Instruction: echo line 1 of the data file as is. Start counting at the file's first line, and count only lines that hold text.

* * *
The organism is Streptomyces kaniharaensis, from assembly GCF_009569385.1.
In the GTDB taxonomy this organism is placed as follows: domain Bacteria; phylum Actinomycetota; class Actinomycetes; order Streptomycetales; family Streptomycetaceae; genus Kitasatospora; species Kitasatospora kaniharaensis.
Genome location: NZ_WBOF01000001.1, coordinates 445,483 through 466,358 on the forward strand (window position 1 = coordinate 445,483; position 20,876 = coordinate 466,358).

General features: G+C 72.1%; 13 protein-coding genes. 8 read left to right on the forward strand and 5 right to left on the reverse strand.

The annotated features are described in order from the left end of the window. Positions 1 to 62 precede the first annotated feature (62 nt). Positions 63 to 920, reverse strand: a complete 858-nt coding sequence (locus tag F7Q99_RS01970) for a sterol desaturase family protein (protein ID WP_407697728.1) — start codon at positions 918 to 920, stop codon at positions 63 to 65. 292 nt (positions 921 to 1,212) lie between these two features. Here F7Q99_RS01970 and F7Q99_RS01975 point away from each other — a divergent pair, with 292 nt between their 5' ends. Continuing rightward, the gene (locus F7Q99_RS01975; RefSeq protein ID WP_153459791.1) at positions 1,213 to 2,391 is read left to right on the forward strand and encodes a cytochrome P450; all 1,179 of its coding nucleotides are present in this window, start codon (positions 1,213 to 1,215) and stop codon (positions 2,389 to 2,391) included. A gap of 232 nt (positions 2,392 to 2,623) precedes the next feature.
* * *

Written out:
The organism is Streptomyces kaniharaensis, from assembly GCF_009569385.1.